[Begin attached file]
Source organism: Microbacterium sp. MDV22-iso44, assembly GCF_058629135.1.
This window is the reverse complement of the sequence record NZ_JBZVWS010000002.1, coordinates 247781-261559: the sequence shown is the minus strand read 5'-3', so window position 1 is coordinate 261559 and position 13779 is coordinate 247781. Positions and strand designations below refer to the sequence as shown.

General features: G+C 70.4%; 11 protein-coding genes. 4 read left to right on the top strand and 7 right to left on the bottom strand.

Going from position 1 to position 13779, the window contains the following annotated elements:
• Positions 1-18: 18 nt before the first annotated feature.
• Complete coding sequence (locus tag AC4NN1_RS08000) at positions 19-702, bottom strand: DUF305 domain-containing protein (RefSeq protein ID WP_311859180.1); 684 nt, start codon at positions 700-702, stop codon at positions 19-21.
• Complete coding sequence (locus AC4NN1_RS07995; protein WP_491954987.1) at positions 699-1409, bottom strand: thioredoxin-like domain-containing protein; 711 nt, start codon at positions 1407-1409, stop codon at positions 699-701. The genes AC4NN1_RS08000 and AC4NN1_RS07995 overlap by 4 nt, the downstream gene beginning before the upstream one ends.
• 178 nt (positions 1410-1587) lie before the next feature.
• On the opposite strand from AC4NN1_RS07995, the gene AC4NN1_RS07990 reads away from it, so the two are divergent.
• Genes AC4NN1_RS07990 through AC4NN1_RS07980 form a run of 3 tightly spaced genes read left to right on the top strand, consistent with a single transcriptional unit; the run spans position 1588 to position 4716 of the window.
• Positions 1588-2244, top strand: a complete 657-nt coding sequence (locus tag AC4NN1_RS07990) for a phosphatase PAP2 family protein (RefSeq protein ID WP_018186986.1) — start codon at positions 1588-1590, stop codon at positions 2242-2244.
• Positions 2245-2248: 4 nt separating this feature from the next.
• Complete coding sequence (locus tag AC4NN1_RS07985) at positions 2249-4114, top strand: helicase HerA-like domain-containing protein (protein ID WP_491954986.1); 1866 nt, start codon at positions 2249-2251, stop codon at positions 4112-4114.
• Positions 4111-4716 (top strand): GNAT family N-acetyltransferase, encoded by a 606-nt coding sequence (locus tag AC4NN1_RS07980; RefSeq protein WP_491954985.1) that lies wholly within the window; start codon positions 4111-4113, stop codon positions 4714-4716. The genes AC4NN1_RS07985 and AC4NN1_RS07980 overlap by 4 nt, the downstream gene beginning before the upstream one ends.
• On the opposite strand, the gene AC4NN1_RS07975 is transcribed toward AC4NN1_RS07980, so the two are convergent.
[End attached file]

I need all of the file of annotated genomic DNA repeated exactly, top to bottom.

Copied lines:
Source organism: Microbacterium sp. MDV22-iso44, assembly GCF_058629135.1.
This window is the reverse complement of the sequence record NZ_JBZVWS010000002.1, coordinates 247781-261559: the sequence shown is the minus strand read 5'-3', so window position 1 is coordinate 261559 and position 13779 is coordinate 247781. Positions and strand designations below refer to the sequence as shown.

General features: G+C 70.4%; 11 protein-coding genes. 4 read left to right on the top strand and 7 right to left on the bottom strand.

Going from position 1 to position 13779, the window contains the following annotated elements:
• Positions 1-18: 18 nt before the first annotated feature.
• Complete coding sequence (locus tag AC4NN1_RS08000) at positions 19-702, bottom strand: DUF305 domain-containing protein (RefSeq protein ID WP_311859180.1); 684 nt, start codon at positions 700-702, stop codon at positions 19-21.
• Complete coding sequence (locus AC4NN1_RS07995; protein WP_491954987.1) at positions 699-1409, bottom strand: thioredoxin-like domain-containing protein; 711 nt, start codon at positions 1407-1409, stop codon at positions 699-701. The genes AC4NN1_RS08000 and AC4NN1_RS07995 overlap by 4 nt, the downstream gene beginning before the upstream one ends.
• 178 nt (positions 1410-1587) lie before the next feature.
• On the opposite strand from AC4NN1_RS07995, the gene AC4NN1_RS07990 reads away from it, so the two are divergent.
• Genes AC4NN1_RS07990 through AC4NN1_RS07980 form a run of 3 tightly spaced genes read left to right on the top strand, consistent with a single transcriptional unit; the run spans position 1588 to position 4716 of the window.
• Positions 1588-2244, top strand: a complete 657-nt coding sequence (locus tag AC4NN1_RS07990) for a phosphatase PAP2 family protein (RefSeq protein ID WP_018186986.1) — start codon at positions 1588-1590, stop codon at positions 2242-2244.
• Positions 2245-2248: 4 nt separating this feature from the next.
• Complete coding sequence (locus tag AC4NN1_RS07985) at positions 2249-4114, top strand: helicase HerA-like domain-containing protein (protein ID WP_491954986.1); 1866 nt, start codon at positions 2249-2251, stop codon at positions 4112-4114.
• Positions 4111-4716 (top strand): GNAT family N-acetyltransferase, encoded by a 606-nt coding sequence (locus tag AC4NN1_RS07980; RefSeq protein WP_491954985.1) that lies wholly within the window; start codon positions 4111-4113, stop codon positions 4714-4716. The genes AC4NN1_RS07985 and AC4NN1_RS07980 overlap by 4 nt, the downstream gene beginning before the upstream one ends.
• On the opposite strand, the gene AC4NN1_RS07975 is transcribed toward AC4NN1_RS07980, so the two are convergent.